- Common Name:
- Scientific Name:
- Alces alces
- Group Name:
- Average Life Span In The Wild:
- 15 to 20 years
- Height at shoulder: 5 to 6.5 feet
- 1,800 pounds
A moose swims across a mountain lake, reaching the shore alongside a forest. The moose’s antlers—which stretch nearly six feet wide from tip to tip—drip water as the animal exits the water and trots toward the forest. The massive moose (weighing nearly 2,000 pounds) is the largest animal in the deer family.
Moose primarily live in areas that have cold, snowy winters. Their wide hooves act like snowshoes to help them walk in the snow or in muddy, marshy ground after the white stuff melts.
When the winter ice melts, moose spend much of their time swimming in lakes and rivers to keep their body temperature down on hot days, sometimes swimming without stopping for 10 or more miles. They’re pretty impressive on land too. An adult moose can run up to 35 miles an hour for short distances and 20 miles an hour for longer runs.
Year-round, moose snack mostly on leaves, stems, twigs, and the bark of small shrubs—and they eat plenty of all of these things. A full-grown moose can gobble up to 70 pounds of food a day.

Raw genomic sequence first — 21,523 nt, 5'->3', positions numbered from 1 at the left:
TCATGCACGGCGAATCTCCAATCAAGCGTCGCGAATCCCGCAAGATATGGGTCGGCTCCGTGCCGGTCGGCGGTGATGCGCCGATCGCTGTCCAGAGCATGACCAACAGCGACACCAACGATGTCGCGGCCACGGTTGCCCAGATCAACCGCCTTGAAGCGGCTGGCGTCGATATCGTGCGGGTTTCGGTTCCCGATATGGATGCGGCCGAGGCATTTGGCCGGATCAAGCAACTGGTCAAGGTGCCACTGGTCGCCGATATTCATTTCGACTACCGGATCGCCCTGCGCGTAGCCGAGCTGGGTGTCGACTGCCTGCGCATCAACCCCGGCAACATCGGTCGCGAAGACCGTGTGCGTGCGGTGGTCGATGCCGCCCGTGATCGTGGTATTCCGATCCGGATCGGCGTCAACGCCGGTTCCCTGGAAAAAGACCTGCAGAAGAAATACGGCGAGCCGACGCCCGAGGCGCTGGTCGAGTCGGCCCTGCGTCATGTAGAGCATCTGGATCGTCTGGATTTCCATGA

BUT WHAT ABOUT THOSE ANTLERS?
Male moose, called bulls, begin growing their antlers in the early spring. They use the pointy ends of their shovel-shaped headgear to fight with other males when competing for mates. Female moose, called cows, don’t have antlers.
When mating season is over in the fall, bulls shed their antlers and head off to be alone until next year’s mating season. Cows typically give birth to one or two calves in the spring. The calves stay with Mom for about a year until the next mating season the following spring.
• The flap of skin under a moose’s chin is called a bell.
• Moose are also called rubber-nosed swamp donkeys.
• Moose calves can outrun a human by the time they’re five days old.
• A moose can kick in any direction with its front hooves.